Automaker Recalls Have Dented The Rental Car Industry's Bottom Line
The historic round of vehicle recalls this year by General Motors (NYSE: GM), as well as similar events at Ford (NYSE: F) and Chrysler –- a division of Fiat (OTC: FIATY) -– don't appear to have negatively impacted the public's growing demand for new cars.
But all those recalls are taking their toll on the rental car industry.
In its second quarter report earlier this month, the Avis Budget Group (NASDAQ: CAR) reported strong results with a 10 percent increase in revenue compared to the same time period in 2013, but its executives note the automakers' recalls have also hurt the company's bottom line, costing it tens of millions of dollars.
Avis CEO Ron Nelson told Forbes the recalls are forcing the company to hold on to more thousands more cars than expected, which in turn is “playing havoc” with its operational logistics.
“It is a constantly evolving issue,” Nelson told the magazine, “and some cars have been grounded for literally months because of an inability to get parts and some cars we can fix overnight because it is just a flash to the car computer.”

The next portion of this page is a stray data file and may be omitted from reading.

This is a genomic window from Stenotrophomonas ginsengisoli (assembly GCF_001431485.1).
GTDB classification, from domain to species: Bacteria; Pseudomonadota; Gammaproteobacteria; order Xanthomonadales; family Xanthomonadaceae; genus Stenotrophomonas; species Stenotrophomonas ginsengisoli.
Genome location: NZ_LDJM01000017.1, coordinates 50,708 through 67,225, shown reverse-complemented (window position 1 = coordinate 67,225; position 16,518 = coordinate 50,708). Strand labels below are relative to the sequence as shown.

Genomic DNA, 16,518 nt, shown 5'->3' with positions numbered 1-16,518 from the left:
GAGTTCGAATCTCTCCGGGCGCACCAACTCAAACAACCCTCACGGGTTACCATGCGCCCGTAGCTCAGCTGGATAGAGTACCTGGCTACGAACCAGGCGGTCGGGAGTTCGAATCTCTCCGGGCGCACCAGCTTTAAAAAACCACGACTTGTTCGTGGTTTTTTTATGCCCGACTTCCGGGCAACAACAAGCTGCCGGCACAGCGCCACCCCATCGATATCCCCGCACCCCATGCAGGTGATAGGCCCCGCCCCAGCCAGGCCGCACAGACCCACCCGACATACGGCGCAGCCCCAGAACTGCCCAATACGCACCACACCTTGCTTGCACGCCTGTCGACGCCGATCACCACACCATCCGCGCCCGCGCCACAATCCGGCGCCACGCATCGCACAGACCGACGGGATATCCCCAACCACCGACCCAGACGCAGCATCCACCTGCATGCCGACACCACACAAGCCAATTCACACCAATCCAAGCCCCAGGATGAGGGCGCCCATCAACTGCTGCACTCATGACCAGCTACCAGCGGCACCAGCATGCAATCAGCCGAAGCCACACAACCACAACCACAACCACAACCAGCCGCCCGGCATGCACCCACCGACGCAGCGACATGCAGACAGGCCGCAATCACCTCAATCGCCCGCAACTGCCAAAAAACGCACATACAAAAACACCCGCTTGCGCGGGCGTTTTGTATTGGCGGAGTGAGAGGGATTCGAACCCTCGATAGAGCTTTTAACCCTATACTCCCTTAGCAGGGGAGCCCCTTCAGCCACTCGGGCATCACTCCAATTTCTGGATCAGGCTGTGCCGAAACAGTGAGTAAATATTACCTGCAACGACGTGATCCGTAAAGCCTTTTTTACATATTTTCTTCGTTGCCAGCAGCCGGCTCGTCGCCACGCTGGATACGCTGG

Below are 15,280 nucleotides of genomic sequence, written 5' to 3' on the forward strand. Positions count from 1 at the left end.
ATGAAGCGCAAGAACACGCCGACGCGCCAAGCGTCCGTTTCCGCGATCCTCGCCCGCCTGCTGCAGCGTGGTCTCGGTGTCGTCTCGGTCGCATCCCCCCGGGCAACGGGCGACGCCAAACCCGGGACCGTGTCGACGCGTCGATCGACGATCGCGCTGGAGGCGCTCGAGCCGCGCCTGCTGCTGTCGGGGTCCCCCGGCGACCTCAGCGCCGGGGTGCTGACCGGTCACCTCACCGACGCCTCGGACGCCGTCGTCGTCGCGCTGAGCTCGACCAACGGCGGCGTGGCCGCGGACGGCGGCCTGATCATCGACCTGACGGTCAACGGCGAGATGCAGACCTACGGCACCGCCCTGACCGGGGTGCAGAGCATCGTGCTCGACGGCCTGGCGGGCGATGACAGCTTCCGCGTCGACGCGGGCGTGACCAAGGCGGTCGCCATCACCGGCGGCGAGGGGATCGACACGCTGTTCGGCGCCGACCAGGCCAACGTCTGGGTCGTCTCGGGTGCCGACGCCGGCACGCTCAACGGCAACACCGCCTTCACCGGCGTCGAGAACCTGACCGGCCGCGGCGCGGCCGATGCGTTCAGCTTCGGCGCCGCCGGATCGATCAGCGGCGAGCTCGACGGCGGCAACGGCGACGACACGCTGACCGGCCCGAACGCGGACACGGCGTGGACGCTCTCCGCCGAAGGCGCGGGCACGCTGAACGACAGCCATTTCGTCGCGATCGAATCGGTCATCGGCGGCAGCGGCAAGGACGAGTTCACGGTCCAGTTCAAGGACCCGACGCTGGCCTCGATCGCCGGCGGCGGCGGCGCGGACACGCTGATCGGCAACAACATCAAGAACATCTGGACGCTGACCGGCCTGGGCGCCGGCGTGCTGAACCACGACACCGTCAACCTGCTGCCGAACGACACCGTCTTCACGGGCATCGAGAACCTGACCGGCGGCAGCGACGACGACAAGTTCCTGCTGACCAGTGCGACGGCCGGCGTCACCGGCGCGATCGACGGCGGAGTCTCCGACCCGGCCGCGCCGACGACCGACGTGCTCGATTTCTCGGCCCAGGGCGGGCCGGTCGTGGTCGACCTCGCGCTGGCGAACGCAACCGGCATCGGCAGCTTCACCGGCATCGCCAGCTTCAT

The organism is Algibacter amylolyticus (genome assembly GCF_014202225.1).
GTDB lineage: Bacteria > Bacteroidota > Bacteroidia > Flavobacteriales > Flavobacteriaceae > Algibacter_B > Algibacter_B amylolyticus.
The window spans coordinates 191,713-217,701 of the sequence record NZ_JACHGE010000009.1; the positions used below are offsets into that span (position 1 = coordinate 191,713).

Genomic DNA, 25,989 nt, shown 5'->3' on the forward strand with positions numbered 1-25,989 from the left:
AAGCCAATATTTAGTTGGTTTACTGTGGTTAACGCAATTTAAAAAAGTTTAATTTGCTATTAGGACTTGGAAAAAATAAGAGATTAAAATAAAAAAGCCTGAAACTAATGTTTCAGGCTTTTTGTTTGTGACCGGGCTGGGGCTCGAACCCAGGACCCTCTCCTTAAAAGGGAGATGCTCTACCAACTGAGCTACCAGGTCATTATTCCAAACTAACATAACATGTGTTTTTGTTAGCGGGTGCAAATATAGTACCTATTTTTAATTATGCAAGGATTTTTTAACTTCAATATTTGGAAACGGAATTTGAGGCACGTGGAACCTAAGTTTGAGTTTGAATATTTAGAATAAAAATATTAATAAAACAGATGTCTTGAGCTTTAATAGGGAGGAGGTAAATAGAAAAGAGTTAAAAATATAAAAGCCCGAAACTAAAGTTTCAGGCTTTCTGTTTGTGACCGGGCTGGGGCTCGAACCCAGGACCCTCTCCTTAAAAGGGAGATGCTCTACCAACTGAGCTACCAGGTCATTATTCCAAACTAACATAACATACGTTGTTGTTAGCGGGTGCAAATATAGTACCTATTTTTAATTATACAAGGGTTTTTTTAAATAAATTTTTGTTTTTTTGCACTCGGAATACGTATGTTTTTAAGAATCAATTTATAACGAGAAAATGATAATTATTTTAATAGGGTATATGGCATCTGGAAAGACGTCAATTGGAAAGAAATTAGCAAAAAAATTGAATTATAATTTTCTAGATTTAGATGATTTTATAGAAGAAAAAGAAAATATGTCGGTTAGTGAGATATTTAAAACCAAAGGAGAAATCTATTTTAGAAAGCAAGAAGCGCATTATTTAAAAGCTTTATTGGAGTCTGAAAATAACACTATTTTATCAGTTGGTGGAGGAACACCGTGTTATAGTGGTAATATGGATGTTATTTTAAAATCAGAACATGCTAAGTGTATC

Shares of Hertz Global Holdings (NYSE: HTZ), meanwhile, took a beating last week after the rental car company withdrew its full-year financial forecast – due in part to a recall-linked shortage of cars.
In an SEC filing, Hertz noted its transaction days for this year's second quarter “were tempered by already tight fleets in the face of rising OEM [Original Equipment Manufacturer] recall activity, which limited the Company’s ability to convert demand into transaction days.”
"(Hertz) weren't able to get the benefit of a strengthening market because they simply didn't have the cars," Michael Millman, of Millman Research Associates, told Reuters.
Buy A Rental?
One possible bright side to all this, according to Jack Nerad, executive editor for Kelley Blue Book's KBB.com, could be for consumers looking to buy cars out of the rental companies' fleets.
“The interesting thing here is that the rental companies are obviously intent on getting the recalled vehicles serviced,” he said in an email to Benzinga, “which distinguishes them from many consumers who don’t respond to recall notices”
“Potentially cars being sold out of daily rental fleets could be safer than consumer-owned cars,” he added, “at least in terms of getting recall-involved items fixed.”
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